Is Mr. Fialho fleeing a sinking ship? Books & Movies, posted by Carolyn Thomas, a resident of the Laguna Oaks neighborhood, on Mar 31, 2011 at 10:22 am
As a member of the academic community, I have many friends on school boards, both local and nearby. As a Pleasanton resident, I have also heard the concerns of civic leaders and community members regarding public employees' pensions. Lastly, as a parent of a Pleasanton city employees, I've listened to my daughter express frustration at how the City Manager, Nelson Fialho, has mis-handled the media and public criticism of the pension issue, ultimately failing them as a leader. In addition to the fact he is already perceived as incapable of making and sticking to a decision, his apparent "willingness" to pay his entire share of the currently City-paid PERS contribution will now be seen as quite disingenous. I refer to the following: A few weeks ago I learned that Mr. Fialho was possibly in contention for the City Manager's position in San Ramon, previously held by the $300,000/year Herb Moniz. Yesterday, friends of mine with SRUSD's school board confirmed he was actually a finalist for the job. On one hand, I feel compelled to congratulate him for faring so well amid the competition; on the other, I ask him how he can look at himself in the mirror at night, knowing his intentions were to duck out under pressure and leave Pleasanton's city employees to fend for themselves. Of course, they've had to fend for themselves throughout this mess anyway, so they're getting used to it. But, one has to wonder what other job offers Mr. Fialho is now entertaining in his effort to flee a sinking ship?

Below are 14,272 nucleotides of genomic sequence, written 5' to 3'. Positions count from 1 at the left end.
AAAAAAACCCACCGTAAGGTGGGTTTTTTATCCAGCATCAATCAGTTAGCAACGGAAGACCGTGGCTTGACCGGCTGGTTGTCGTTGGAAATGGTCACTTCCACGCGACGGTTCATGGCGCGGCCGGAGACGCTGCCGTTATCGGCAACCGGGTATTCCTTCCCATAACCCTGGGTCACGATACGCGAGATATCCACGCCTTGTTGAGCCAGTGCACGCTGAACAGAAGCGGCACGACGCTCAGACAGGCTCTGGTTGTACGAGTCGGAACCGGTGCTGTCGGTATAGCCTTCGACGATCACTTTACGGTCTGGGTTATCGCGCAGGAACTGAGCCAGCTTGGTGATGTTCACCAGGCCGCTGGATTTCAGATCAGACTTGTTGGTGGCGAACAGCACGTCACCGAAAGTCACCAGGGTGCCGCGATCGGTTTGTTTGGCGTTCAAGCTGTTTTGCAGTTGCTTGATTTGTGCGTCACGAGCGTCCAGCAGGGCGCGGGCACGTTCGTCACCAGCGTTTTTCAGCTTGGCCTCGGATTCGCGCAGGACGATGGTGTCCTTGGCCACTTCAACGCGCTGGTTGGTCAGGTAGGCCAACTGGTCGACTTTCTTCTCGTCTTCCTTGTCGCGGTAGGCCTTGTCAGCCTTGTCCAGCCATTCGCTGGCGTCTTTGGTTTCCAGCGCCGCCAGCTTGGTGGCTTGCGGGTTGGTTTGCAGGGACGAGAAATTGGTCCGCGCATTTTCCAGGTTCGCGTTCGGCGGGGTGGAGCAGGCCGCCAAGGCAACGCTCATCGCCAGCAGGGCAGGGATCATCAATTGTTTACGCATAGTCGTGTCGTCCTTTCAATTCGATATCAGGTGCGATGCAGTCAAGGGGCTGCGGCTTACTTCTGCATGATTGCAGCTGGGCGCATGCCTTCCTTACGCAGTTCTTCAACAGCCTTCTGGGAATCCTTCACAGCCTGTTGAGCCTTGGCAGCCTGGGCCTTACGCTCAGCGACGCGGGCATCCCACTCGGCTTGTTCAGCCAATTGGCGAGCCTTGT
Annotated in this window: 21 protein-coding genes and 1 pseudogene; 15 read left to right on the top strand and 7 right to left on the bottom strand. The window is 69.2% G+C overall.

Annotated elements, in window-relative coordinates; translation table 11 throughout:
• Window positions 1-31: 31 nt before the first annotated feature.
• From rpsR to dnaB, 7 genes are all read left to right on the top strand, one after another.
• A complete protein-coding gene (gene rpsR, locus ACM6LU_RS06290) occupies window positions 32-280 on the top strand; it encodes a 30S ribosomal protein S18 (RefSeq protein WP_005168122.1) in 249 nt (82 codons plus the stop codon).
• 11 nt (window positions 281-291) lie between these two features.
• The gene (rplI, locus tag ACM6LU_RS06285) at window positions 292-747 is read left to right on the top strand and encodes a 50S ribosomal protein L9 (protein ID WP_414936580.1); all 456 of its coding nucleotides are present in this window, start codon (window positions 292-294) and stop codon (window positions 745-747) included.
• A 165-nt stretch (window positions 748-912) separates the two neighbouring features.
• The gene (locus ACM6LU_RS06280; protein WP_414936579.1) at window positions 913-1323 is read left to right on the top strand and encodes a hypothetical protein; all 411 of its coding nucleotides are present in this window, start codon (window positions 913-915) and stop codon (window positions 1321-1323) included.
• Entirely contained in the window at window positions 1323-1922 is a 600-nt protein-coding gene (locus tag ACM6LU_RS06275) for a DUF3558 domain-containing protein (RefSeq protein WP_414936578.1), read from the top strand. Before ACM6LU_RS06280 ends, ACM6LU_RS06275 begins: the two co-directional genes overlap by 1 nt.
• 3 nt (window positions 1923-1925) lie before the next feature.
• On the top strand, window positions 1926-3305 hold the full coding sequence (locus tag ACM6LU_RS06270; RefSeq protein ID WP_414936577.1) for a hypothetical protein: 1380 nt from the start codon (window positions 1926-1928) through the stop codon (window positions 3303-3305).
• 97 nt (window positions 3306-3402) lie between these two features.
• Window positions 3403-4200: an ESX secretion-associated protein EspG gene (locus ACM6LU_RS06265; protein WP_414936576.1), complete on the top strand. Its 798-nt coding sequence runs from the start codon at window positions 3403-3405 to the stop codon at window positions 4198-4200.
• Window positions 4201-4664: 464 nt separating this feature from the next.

Posted by To Carolyn, a resident of the Laguna Oaks neighborhood, on Mar 31, 2011 at 10:26 am
Can't you say anything nice about people? I can feel your frustration and anger, but it appears to be blinding you so that you can only say negative things. So, San Ramon is thinking seriously about hiring Fialho to the tune of $300K? Boy, he must have SOME good qualities, don't you think? Or are you too blinded by your own personal pain to see them?
Posted by Carolyn Thomas, a resident of the Laguna Oaks neighborhood, on Mar 31, 2011 at 2:00 pm
Perhaps I did a poor job articulating the source of my frustration. What irks me and is a cause for concern is the fact that Mr. Fialho proudly acknowledged being one of the lowest paid city managers in the area, made a big to-do about the 8% PERS contribution he offered to pay on his own behalf, and forced the public employees back to the bargaining table... I now wonder if these were simply publicity stunts, knowing that the eyes of San Ramon's leaders (and potential employers) were keenly watching him while under consideration for their city manager position.
Certainly Mr. Fiahlo DOES have some very good qualities, as pointed out above, but let's face it, he inherited a very healthy city from Deborah Acosta in late 2004. The first five or six years were relatively simple due to factors already in place but, now that the going has gotten tough, it seems Mr. Fialho's true colors are really beginning to show through.
Bill's comment about a city manager's allegiance being to the city itself is valid, but would this city be what it is without the hard work and dedication of its workers? I'm admittedly biased, as my daughter has a vested interest here, but I was also someone who played devil's advocate for many months when we'd have discussions about pension reform, often to the point of taking Mr. Fialho's side completely. I now question, as does she, what Mr. Fialho's true agenda has been all this time.
Posted by throw him out, a resident of the Downtown neighborhood, on Mar 31, 2011 at 4:11 pm
Fialho will have a real awakening if he gets that job. No more having two full time, highly paid assistants. His "cost" to us is far more than $300K a year. I predict a short and not so illustrious career if he jumps to San Ramon. And if he does not why don't we throw him out anyway?